Raoul Dufy


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Dufy, Raoul

(räo͞ol` düfē`), 1877–1953, French painter, illustrator, and decorator, studied at the École des Beaux-Arts. After meeting Matisse he abandoned his early impressionist style and turned c.1905 to the more spontaneous expression of fauvismfauvism
[Fr. fauve=wild beast], name derisively hurled at and cheerfully adopted by a group of French painters, including Matisse, Rouault, Derain, Vlaminck, Friesz, Marquet, van Dongen, Braque, and Dufy.
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. For a time he designed fabrics for the dressmaker Paul Poiret and illustrated books, including the writings of Apollinaire, Mallarmé, and Gide. Using swift, stenographic brushstrokes, he developed a remarkable linear virtuosity and brilliant color. Typical is his watercolor The Palm (Mus. of Modern Art, New York City).

Bibliography

See biography by R. Cogniat (1962); study by A. Werner (1970).

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The following article is from The Great Soviet Encyclopedia (1979). It might be outdated or ideologically biased.

Dufy, Raoul

 

Born June 3, 1877, in Le Havre; died Mar. 23, 1953, in Forcalquier, Provence. French painter, graphic artist, and stage designer.

Dufy studied at the Ecole des Beaux-Arts in Paris from 1900 to 1901. Influenced at first by impressionism, he worked in the fauvist style from 1905 to 1908. His art reflects a deeply subjective perception of the world, typical of most 20th-century Western European art. Seeking to capture the cheerful and festive side of life in his paintings and watercolors, Dufy depicted horse races, regattas, and concerts. His art is distinguished by a use of light washes of color and a sketchiness of design. In many of his paintings colored areas are not bound by contoured lines; this deprives the forms of a sense of plastic unity. Dufy also illustrated books and designed fabrics, tapestries, and decorative panels. He was also a ceramist.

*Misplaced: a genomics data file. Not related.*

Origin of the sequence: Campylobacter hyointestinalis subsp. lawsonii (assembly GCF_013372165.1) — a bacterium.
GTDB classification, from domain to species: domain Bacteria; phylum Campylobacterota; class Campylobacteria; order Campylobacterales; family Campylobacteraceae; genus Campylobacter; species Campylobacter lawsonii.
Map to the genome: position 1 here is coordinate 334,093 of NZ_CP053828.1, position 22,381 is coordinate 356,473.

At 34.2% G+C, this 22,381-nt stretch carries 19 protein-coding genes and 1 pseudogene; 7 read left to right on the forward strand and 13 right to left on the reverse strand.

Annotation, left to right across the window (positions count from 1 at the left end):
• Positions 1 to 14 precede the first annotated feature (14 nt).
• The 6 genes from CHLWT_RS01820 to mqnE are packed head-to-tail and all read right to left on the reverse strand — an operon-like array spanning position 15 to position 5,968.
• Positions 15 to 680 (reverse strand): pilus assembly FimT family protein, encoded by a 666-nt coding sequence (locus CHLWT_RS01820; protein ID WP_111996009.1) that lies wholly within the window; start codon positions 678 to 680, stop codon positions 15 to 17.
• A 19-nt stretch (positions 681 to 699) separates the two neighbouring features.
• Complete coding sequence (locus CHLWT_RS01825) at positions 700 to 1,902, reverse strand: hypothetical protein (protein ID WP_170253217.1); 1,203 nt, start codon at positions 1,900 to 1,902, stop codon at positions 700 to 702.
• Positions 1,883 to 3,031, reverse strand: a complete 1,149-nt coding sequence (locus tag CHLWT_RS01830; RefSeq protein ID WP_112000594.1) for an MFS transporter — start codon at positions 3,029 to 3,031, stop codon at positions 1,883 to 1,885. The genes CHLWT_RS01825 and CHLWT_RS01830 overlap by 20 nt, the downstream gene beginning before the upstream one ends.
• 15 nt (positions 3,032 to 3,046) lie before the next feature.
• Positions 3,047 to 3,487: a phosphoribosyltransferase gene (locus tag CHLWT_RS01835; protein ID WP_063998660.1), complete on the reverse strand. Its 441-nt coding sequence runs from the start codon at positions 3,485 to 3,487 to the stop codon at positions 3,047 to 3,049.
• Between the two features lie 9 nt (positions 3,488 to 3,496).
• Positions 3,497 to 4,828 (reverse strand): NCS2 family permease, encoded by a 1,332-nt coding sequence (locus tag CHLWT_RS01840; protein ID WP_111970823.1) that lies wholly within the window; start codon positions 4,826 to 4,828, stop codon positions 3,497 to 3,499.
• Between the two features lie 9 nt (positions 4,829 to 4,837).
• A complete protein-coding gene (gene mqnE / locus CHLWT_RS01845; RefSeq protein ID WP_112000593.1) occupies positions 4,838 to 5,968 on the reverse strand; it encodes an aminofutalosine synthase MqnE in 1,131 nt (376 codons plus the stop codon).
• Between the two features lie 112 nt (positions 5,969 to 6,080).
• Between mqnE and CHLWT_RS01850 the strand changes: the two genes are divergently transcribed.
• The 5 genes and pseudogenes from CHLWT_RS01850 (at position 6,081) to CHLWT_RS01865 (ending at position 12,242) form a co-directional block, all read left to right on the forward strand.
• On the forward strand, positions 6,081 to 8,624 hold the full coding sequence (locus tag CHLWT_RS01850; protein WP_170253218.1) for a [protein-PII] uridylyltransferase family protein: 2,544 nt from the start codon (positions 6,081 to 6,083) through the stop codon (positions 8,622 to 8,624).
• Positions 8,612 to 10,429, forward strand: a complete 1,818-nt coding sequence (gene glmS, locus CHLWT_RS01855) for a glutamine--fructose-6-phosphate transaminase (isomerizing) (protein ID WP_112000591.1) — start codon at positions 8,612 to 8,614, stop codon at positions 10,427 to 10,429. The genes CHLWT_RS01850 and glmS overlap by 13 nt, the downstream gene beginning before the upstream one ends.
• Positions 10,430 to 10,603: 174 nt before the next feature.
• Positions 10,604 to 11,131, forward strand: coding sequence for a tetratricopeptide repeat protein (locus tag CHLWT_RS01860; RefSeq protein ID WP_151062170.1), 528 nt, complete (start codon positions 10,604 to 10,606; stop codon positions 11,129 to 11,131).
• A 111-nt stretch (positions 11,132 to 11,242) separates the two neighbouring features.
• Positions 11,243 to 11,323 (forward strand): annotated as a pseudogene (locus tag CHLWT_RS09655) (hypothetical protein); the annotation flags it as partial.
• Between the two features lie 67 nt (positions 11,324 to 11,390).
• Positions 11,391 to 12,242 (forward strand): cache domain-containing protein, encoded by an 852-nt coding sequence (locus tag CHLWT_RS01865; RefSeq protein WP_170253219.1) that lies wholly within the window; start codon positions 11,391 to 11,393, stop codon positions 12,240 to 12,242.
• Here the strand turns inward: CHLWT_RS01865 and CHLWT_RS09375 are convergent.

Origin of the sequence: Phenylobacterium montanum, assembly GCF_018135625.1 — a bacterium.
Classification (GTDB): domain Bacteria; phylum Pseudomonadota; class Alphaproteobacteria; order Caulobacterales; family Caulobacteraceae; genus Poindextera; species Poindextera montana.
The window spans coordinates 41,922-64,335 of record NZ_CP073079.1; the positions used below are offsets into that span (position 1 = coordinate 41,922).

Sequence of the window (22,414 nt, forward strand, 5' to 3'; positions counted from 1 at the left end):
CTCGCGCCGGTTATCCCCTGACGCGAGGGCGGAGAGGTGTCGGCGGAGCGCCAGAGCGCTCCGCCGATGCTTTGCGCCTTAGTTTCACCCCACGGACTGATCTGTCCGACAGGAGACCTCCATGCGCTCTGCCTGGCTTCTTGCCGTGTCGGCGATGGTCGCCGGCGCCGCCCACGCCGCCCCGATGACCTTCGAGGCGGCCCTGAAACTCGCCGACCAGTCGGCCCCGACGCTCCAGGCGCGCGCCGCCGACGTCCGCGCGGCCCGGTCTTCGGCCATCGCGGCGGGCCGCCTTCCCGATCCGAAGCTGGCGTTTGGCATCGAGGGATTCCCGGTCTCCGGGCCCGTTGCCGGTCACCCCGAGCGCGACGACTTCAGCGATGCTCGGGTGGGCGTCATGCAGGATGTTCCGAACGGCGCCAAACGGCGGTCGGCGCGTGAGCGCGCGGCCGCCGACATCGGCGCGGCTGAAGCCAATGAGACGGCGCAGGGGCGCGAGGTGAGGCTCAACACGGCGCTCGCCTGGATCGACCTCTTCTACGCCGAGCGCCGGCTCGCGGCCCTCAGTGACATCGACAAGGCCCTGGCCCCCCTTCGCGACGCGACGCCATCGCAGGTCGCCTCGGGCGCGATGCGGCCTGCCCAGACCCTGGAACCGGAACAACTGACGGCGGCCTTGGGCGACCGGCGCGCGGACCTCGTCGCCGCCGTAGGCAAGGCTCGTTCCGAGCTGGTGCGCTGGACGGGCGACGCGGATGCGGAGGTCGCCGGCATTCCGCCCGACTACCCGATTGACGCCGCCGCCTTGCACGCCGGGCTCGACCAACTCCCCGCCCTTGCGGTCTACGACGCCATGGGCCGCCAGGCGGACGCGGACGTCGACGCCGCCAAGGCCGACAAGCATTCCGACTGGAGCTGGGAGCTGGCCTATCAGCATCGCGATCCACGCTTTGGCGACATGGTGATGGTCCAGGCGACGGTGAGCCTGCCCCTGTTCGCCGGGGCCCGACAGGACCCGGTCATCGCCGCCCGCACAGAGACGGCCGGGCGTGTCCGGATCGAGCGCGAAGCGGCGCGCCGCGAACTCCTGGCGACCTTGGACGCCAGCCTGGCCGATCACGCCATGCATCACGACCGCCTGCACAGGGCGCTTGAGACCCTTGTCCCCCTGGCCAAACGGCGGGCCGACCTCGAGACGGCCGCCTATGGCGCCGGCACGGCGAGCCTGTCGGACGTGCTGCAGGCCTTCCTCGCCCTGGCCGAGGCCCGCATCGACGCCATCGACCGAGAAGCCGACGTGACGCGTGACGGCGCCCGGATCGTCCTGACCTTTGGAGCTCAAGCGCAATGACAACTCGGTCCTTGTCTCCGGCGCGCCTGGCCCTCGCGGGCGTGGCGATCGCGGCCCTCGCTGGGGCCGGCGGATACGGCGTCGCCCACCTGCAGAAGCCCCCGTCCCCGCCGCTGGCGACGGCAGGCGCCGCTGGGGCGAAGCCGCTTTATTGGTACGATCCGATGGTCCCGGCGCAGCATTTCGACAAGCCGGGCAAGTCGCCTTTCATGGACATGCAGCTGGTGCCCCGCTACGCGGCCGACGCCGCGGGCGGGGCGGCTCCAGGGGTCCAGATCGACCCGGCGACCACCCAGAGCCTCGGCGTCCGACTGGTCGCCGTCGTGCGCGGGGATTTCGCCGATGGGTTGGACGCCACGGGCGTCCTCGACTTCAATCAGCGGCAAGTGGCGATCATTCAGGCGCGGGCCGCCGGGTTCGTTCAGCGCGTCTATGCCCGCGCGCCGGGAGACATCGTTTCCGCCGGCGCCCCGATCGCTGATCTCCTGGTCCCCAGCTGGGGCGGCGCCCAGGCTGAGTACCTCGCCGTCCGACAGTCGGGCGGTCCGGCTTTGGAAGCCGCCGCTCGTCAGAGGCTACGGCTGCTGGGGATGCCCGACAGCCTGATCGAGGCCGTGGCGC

REFERENCE

Lassaigne, J. Dufy, Geneva, 1954.
The Great Soviet Encyclopedia, 3rd Edition (1970-1979). © 2010 The Gale Group, Inc. All rights reserved.
References in periodicals archive ?
Raoul Dufy's paintings don't necessarily show people drinking wine, but promote the type of atmosphere Nicolas wanted to convey.
(1) Cited here from the version in Guillaume Apollinaire, Alcools suivi de Le Bestiaire illustre par Raoul Dufy et de Vitam impendere amori (Paris: Gallimard, 1920; repr.
Marjorie Running Wharton examines the aesthetic and technical relationships between Poulenc and the artist Raoul Dufy, whose woodcuts illustrate the volume of poetry from which the composer drew the texts for his first songs.
Painting: Interior with Open Window, 1928, Raoul Dufy, Galerie Daniel Malingue, Paris.
RAOUL DUFY'S pictures always have been enjoyed for their beauty and celebration of life, but there is a depth unplumbed by museums until now.
And the Vieux Port of Marseilles is a magic place in which to assist, especially at dusk--that blue hour--when the masts of the little boats, the flags, and the twinkling lights on the water suggest a painting by Raoul Dufy, while more than a few of the local inhabitants drinking at the cafes fringing the harbor remind you that this is Marcel Pagnol territory.
The most famous of his modernistic ballets are Parade (1917), with music by Eric Satie and scenery by Picasso; Le Boeuf sur le toit (1920), with music by Darius Milhaud and decor by Raoul Dufy; and Les Maries de la tour Eiffel (1921), with music by Les Six.
HAPPY BIRTHDAY to Raoul Dufy (June 3, 1877), Damien Hirst (June 7, 1965), M.
Keep an eye out for the Cubist-inflected Statue with Two Vases of 1908 by Raoul Dufy (Thomas Salis); Emil Nolde's vibrant and characteristically expressionist Drei Frauen (Profil nach rechts) of 1938-45 (Rotermund Kunsthandel); and Franz Marc's lively Prancing Pony from 1912, an example of the painted postcards he often sent to artist friends (Dr Moeller & Cie).
Another significant influence was Raoul Dufy, whose vibrant watercolors inspired her lively studies of floral patterns.